All the journalists got was a license plate number, which they were able to trace to a car that belonged to the Ministry of the Interior.

The tactic with which they were trying to humiliate Iralki has a proven track record. Homosexual videos are especially powerful in conservative Georgia, a country that is almost entirely Christian Orthodox.

Opposition nearly as bad

Bizdina Ivanishvili’s new government, whose Georgian Dream party took power in October 2012, in opposition to President Saakashvili, calls the sex tapes ‘unacceptable.’

They have used the tapes’ existence as a way to discredit and humiliate the former government, and to build a narrative of how much the new reform government has changed.

Yet, it was only in September of 2013 that their repeated promises to destroy the secret archive were partially fulfilled. In early September, 145 tapes out of 10,000 were destroyed, selected by a joint civil-government committee, and containing mostly sex footage. But few of the wire-tapping surveillance tapes that make up the vast majority of the archive were touched.

It might not matter much anyway; interior minister Garabashvilli admits that copies of the tapes are believed to be floating around with former officials in Saakashvili’s United National Movement, many of whom left the country after losing their parliamentary majority in 2012.

Also, it remains a powerful blackmail tool for the new ruling party.

Earlier this year, a video from the archive showing Georgian political pundit Giorgi Paresashvili engaged in a gay threesome in a Brussels hotel room was leaked on the internet. Soon after the leak, it was revealed that Deputy Minister of the Interior Gela Khvedelidze, who had been in charge of safeguarding the database, had posted it.

The two were political opponents. Khvedelidze has since been fired and is under investigation, but was allowed to leave the country, rather than be detained.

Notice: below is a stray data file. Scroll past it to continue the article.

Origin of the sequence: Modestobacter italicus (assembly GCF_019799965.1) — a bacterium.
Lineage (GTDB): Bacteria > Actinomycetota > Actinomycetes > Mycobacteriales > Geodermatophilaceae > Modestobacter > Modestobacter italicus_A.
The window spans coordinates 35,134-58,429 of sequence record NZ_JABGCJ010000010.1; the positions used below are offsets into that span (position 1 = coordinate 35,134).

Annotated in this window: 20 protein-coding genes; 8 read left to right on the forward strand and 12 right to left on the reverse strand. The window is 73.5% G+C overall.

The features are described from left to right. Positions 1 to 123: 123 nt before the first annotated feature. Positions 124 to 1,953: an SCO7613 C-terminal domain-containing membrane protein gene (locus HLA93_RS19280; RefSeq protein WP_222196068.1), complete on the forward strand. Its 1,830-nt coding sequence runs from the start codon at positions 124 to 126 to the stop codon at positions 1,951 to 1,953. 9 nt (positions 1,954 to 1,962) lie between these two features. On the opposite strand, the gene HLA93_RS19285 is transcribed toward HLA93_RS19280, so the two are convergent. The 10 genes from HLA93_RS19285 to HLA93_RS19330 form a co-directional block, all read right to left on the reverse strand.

The bigger picture

Regardless of whether or not the blackmail tapes are destroyed, that unseemly archive is only one corner of a much bigger surveillance network. The new government in Georgia has no plans to cut the state’s massive eavesdropping program, which is similar to the NSA’s — albeit less sophisticated and more invasive.

The government maintains a vast “blackbox” network that allows unfettered access to the content and metadata of almost all electronic communication in the country.

The equipment sits in the servers of Georgian telecommunication and internet providers. It allows the government to monitor up to 21,000 phone calls simultaneously.

Like the NSA’s metadata collection operations, the program was a secret for years. Its existence was leaked last May by the CEO of Georgia’s major cell phone network, Geocell, who called upon the government to put “better practices” in place.

But many already had an idea their conversations weren’t secure. “My phone was listened to for years.” insists Eka Gigauri, director of Transparency International – Georgia. “Everyone knows the government is listening.”

As Snowden alleged with regard to the NSA, Georgia’s judicial system provides little oversight over the country’s surveillance activities. Police often access the blackboxes without warrants, which is legal if they can prove “urgency.”

Even when requests are filed, they are nearly always rubber-stamped. Between 2011 and 2012, the Tbilisi courts declined less than 0.02% of more than 13,000 surveillance requests. And all of those were outside of the secret archive.

Easy to get caught

Nodar has yet to hear back about the report he filed with the police, which included the license plate number of the government vehicle he was forced into. He never complied with their demands of seduction, and instead went on air on TV9 describing their demands. He’s now divorced from his wife.

Irakli certainly has not lost his sense of caution under the new government. Since the change in parliament, Irakli left TV9 because he felt he could no longer be an objective reporter. TV9 is owned by the new Prime Minister’s wife.

He is now editor of Liberali, a small weekly magazine. While he dodged his bullet with Nodar, he still believes there may be videos of him in the database.

“Everyone’s got sexual tendencies, and it’s easy to get caught.” he said. “I’m quite sure they have something on me.”

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About Morgan Hartley

Morgan Hartley is a freelance journalist and co-founder of Moneythink, a non-profit organization that promotes financial literacy.

About Chris Walker

Chris Walker is a freelance journalist traveling through Asia by bicycle.